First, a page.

Lou Reed Archives Will Include Extensive Audio and Video, Bar Tab Receipts, Puppy Photos
Lou Reed’s personal and professional archives will become part of the New York Public Library collection. The library announced the news today at a press conference at the Library for the Performing Arts at Lincoln Center, scheduled to mark what would have been Reed’s 75th birthday.
“We’re here at the library because Lou was an amazing writer,” artist Laurie Anderson, Reed’s longtime partner, said. “Lou had a cast of Shakespearean characters, and wrote down what they said and what they might have thought. It was really many, many novels in short form. I know he’d be thrilled, so thrilled to be at the library.”
Gathered from Reed’s offices and storage, the archival materials span from his high school band through his rise with the Velvet Underground and his lengthy solo career. They include documents, tour itineraries, album artwork, promotional items, press clippings, and more than 600 hours of audio and video. The archive also holds records of Reed’s other interests: reading, writing, photography, and tai chi. The legendary rock ‘n’ roller was apparently known for saving all of his receipts, even handwritten bar tabs from Max’s Kansas City.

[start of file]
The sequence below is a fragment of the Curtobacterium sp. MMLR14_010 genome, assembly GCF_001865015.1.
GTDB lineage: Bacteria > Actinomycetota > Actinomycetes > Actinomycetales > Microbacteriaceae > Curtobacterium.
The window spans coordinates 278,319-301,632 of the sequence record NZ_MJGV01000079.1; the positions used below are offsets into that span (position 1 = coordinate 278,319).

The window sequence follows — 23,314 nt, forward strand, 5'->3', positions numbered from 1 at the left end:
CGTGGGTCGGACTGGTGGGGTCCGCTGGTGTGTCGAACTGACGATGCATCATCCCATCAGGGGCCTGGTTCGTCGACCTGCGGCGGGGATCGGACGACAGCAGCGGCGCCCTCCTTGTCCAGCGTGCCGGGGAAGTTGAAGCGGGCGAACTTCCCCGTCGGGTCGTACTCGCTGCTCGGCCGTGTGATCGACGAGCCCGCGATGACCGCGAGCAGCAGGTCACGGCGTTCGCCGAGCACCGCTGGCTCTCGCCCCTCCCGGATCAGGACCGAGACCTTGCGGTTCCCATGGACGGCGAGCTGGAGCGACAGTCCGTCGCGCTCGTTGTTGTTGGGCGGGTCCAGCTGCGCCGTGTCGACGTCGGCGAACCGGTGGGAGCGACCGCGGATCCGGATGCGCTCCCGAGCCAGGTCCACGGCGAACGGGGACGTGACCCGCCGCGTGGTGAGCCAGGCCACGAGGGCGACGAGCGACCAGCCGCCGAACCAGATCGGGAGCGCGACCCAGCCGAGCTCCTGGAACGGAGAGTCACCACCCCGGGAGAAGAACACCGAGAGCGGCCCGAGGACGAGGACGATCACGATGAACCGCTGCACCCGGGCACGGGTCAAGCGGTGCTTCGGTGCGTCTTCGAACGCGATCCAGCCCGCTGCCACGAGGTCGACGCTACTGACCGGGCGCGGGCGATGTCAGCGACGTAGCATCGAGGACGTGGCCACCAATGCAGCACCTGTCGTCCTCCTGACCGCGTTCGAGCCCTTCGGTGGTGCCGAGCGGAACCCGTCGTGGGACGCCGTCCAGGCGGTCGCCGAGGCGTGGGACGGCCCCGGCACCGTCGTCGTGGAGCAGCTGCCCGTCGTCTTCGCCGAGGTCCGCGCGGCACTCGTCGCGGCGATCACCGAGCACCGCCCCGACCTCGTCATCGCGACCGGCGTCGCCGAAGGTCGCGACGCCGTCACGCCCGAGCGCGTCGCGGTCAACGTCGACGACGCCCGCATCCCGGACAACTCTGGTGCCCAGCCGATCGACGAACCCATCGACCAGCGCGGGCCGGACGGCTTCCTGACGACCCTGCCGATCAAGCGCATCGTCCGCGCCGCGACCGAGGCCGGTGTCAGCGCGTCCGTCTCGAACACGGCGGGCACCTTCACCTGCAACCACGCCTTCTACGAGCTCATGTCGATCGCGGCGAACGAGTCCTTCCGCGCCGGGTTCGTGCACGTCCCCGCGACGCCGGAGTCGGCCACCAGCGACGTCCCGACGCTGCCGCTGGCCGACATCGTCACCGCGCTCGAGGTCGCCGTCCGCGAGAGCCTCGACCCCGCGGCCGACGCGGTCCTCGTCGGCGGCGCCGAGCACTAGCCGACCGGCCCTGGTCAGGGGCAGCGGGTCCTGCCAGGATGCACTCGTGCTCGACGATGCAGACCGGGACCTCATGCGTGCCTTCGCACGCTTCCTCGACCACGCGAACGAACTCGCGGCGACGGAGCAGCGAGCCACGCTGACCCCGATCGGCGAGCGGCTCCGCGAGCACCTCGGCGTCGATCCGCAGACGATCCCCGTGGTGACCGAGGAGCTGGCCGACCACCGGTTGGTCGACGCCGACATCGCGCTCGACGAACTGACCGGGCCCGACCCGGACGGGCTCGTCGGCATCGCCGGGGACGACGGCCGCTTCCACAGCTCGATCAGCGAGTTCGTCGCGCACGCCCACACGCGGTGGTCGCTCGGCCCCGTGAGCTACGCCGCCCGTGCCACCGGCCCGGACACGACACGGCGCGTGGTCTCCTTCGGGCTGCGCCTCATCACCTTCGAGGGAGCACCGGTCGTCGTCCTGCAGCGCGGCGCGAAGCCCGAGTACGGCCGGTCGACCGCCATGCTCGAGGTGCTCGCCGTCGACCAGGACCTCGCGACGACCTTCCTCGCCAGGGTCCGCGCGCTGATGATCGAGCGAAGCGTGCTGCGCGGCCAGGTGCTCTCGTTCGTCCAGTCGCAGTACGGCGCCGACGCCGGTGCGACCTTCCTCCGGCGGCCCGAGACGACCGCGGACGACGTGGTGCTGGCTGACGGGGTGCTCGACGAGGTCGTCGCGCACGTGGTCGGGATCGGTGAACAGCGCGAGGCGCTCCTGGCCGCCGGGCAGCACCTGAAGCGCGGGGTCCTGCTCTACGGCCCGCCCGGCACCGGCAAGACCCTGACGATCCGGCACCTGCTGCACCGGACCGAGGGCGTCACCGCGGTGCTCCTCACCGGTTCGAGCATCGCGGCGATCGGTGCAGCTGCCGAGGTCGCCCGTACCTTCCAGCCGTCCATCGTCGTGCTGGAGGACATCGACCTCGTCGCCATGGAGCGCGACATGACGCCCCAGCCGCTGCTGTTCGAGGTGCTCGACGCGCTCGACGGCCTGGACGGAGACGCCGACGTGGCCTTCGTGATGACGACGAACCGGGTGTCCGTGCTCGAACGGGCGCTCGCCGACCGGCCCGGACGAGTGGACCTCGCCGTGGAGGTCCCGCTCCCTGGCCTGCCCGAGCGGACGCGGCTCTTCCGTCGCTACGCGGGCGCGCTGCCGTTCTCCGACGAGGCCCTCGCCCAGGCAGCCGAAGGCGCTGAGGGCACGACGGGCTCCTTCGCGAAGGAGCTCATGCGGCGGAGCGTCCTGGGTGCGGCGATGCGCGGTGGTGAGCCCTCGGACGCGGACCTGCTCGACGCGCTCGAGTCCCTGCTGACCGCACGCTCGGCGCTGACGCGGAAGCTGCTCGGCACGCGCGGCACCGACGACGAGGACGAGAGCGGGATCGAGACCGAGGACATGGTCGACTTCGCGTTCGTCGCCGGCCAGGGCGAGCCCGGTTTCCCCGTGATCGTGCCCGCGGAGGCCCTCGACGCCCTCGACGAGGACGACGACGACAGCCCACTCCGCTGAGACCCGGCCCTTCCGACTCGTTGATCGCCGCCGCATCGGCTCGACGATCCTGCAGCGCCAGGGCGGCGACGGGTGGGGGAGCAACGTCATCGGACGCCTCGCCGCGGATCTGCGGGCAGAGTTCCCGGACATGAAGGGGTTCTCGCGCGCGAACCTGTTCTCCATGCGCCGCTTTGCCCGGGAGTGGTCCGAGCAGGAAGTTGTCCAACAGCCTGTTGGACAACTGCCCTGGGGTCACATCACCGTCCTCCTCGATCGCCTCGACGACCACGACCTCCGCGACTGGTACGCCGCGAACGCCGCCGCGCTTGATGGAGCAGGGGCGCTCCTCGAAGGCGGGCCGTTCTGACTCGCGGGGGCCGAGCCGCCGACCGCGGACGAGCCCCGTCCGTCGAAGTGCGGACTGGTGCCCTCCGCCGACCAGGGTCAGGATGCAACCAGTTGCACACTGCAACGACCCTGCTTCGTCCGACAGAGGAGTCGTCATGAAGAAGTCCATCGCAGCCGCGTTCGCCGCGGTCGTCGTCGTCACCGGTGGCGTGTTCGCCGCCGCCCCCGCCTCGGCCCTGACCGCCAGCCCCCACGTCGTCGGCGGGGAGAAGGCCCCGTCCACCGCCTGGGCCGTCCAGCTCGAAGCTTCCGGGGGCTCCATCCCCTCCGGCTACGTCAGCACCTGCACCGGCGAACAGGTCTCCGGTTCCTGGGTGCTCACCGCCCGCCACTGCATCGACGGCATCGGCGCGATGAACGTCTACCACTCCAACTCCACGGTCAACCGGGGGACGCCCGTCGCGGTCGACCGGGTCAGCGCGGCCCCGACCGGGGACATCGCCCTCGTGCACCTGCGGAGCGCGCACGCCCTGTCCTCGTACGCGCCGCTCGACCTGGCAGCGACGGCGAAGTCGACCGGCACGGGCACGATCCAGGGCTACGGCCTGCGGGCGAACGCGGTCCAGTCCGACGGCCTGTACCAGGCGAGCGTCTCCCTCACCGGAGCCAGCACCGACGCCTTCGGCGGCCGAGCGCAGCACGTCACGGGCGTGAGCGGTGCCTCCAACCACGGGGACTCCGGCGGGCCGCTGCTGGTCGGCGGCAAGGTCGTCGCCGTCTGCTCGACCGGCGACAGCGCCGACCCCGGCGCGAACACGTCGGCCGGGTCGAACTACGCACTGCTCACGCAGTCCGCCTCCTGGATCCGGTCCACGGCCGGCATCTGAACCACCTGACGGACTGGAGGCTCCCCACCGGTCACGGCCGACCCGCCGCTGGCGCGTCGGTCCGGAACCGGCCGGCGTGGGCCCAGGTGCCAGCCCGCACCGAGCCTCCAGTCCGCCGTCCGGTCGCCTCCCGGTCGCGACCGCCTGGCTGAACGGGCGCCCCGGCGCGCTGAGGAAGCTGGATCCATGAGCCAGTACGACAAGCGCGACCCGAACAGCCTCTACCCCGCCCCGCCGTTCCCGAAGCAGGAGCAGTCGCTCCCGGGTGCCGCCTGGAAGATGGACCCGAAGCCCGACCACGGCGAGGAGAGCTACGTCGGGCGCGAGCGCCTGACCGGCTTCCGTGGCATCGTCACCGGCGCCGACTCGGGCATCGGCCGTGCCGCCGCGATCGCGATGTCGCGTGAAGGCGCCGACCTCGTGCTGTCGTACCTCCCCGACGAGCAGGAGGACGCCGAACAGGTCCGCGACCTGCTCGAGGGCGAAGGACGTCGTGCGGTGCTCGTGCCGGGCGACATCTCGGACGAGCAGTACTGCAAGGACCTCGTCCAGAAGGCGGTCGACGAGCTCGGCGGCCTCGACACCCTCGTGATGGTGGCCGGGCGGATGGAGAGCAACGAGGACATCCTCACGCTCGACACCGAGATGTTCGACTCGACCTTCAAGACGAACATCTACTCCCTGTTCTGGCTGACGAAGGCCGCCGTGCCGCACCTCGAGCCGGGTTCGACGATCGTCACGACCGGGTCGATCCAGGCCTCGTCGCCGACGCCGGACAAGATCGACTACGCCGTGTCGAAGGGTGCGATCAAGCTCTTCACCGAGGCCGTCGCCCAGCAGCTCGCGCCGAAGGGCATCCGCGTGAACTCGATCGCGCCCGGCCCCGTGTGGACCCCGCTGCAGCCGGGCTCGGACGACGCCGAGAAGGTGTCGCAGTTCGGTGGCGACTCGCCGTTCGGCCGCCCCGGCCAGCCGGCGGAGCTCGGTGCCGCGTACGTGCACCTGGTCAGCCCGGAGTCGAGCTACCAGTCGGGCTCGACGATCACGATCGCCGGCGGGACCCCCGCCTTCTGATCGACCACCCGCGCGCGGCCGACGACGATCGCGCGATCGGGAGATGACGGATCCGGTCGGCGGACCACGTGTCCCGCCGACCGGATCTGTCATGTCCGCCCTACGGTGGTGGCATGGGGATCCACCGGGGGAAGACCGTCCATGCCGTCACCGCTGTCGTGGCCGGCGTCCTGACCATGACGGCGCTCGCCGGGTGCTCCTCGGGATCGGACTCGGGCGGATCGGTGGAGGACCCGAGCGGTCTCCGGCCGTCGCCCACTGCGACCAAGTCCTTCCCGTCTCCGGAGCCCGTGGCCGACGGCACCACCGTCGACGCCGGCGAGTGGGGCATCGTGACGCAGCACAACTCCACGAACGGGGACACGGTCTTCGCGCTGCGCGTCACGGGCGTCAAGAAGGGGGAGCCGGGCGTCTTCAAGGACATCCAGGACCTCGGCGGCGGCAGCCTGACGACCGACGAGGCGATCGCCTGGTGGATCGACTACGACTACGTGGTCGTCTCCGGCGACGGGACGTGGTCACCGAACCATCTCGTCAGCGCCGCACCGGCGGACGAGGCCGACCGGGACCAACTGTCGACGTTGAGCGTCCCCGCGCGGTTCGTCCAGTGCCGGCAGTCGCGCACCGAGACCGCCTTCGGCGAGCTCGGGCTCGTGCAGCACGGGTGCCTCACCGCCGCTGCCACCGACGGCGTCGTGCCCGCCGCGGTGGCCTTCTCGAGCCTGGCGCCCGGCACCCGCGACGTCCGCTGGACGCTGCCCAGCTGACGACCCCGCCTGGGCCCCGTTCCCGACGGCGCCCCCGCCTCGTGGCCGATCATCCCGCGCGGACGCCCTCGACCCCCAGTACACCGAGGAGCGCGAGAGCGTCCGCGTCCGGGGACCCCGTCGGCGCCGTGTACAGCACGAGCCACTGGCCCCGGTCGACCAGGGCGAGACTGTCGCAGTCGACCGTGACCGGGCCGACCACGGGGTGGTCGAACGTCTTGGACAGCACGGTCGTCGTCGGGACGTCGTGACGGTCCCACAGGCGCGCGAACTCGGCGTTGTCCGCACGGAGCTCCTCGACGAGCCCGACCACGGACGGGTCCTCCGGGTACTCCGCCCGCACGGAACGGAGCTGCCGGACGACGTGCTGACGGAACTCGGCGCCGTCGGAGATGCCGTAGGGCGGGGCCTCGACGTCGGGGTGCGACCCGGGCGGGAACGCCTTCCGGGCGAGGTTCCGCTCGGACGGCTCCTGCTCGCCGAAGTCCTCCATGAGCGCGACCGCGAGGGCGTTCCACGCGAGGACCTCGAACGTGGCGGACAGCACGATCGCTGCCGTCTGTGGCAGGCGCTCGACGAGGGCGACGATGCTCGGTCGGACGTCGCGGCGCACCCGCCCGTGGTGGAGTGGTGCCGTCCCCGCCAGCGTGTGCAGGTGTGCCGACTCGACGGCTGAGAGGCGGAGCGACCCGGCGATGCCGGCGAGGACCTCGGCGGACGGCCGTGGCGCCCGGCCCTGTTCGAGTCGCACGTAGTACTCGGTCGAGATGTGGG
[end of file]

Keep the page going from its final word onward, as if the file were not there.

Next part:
Several archival releases are in the works, including a recording of Reed’s 1973 concert at Lincoln Center’s Alice Tully Hall, a book of Reed’s early poems, and a book about tai chi. The archive will be available to the public, although much of it, including the audio recordings, is still being processed. A few items, including those pictured, are on display now at the Library for the Performing Arts.
“After the audio is processed, it will be available for listening to patrons here in the library, upstairs, on headphones,” lead archivist Don Fleming said. “But we do hope to help the LPA create a listening room. Lou was a real gearhead, and he believed in listening to music on the best audio equipment, and usually at very loud levels, so we’d like to help that become a reality here.”
Anderson also shared the advice she received from David Bowie shortly after her husband’s death: to listen to Lulu, Reed’s misunderstood 2011 collaborative album with Metallica. “David said, ‘Lou is always way ahead of his time. People won’t understand that record for another 25 years,'” Anderson said. “I listened to it again with slightly different ears and it’s such a masterpiece.”
If you’re in New York City, the library is holding two performances of Reed’s work this month: his interpretation of Edgar Allen Poe’s The Raven on March 13 and his installation piece Drones on March 15. Both events are free with an RSVP via www.nypl.org/loureed.